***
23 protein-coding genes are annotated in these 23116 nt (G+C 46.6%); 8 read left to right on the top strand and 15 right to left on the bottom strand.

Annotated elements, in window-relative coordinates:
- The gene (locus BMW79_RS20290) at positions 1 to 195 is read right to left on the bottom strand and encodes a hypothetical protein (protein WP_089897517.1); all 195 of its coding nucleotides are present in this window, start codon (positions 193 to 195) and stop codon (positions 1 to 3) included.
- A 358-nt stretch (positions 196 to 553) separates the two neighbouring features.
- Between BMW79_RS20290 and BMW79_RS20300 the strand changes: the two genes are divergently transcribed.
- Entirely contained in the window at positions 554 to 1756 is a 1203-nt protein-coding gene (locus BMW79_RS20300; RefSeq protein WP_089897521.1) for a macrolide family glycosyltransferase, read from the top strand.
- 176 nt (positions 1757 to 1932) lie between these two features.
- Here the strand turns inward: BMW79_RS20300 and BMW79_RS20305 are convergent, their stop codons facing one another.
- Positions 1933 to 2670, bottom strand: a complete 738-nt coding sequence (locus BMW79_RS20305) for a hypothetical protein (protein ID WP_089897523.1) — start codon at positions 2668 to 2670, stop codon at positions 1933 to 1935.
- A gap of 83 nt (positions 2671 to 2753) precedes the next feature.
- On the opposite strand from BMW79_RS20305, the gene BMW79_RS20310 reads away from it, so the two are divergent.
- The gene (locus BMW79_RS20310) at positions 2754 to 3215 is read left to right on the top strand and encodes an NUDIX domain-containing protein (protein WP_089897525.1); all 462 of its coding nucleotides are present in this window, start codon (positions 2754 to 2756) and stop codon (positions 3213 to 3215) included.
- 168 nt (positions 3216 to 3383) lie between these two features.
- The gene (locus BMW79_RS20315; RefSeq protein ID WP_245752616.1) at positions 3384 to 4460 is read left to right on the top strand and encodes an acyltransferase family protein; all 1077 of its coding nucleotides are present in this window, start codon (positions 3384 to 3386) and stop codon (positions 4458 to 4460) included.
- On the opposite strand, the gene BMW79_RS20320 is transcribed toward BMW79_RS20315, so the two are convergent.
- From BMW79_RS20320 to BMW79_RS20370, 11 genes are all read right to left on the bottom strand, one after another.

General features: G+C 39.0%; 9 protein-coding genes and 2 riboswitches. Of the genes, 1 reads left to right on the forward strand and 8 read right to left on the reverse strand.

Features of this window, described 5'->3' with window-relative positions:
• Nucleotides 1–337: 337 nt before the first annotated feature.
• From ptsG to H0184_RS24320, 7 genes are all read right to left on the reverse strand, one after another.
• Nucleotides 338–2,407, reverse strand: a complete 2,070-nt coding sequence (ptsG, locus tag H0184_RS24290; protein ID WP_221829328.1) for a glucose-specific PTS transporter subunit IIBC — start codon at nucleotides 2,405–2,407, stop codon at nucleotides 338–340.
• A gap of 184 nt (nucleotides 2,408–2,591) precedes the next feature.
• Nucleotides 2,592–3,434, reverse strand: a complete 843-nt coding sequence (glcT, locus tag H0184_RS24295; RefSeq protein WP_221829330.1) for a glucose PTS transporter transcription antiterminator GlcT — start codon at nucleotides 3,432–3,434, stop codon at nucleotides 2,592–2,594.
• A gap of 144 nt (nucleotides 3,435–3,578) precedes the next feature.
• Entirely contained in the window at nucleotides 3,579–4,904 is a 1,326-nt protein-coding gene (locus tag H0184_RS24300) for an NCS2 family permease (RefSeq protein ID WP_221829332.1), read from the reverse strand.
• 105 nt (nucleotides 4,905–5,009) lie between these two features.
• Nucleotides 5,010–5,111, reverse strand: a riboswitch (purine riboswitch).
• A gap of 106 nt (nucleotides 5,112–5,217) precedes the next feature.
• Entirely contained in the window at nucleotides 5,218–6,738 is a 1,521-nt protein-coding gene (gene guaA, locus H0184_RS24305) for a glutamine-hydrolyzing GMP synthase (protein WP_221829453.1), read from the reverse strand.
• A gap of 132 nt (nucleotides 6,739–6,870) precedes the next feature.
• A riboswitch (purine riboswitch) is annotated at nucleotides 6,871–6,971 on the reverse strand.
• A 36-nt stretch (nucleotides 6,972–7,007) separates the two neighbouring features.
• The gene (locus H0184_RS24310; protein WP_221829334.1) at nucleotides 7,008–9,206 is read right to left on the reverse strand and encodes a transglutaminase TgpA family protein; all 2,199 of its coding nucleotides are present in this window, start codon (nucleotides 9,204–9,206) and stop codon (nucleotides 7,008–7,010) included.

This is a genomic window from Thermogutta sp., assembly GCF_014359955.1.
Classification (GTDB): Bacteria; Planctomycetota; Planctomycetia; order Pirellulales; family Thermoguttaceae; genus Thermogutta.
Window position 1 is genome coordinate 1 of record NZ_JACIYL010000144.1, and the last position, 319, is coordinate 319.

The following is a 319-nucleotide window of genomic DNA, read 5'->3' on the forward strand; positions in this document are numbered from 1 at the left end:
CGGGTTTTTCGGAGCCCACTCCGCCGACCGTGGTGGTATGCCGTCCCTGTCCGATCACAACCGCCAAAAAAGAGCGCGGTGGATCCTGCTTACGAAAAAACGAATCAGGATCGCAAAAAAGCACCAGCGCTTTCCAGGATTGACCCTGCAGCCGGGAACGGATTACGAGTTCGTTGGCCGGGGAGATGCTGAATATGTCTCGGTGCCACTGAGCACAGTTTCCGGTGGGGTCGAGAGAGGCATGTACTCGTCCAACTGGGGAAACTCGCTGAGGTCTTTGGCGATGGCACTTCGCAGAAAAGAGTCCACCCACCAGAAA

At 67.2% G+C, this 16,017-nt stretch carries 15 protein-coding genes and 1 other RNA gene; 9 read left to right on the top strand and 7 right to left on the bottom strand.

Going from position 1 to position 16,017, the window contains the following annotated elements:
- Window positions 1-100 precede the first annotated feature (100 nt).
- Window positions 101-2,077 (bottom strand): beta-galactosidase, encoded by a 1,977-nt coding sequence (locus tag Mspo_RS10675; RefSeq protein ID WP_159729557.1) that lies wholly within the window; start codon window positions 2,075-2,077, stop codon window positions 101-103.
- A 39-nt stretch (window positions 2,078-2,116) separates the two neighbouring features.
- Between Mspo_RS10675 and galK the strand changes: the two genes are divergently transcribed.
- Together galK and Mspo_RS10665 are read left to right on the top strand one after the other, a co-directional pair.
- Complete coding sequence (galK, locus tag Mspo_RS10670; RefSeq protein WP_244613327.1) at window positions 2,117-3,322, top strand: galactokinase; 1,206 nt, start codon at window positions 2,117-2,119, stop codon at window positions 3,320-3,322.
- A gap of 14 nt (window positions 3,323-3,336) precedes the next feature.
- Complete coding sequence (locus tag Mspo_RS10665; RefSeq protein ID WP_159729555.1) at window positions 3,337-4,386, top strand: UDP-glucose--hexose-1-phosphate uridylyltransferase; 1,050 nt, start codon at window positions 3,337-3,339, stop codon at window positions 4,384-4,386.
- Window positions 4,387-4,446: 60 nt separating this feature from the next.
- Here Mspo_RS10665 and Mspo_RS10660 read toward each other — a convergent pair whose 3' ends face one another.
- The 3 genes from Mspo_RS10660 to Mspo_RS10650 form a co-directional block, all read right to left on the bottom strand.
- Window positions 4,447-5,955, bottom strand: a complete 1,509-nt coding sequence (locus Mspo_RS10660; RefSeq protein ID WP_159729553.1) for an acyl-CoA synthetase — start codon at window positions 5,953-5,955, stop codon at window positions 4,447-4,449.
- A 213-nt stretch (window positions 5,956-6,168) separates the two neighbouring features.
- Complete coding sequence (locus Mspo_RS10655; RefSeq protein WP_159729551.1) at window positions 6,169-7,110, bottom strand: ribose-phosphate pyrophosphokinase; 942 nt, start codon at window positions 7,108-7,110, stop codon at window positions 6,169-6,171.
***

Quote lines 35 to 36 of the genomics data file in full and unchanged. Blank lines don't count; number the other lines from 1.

Classification (GTDB): Bacteria; Planctomycetota; Planctomycetia; order Pirellulales; family Thermoguttaceae; genus Thermogutta.
Window position 1 is genome coordinate 1 of record NZ_JACIYL010000144.1, and the last position, 319, is coordinate 319.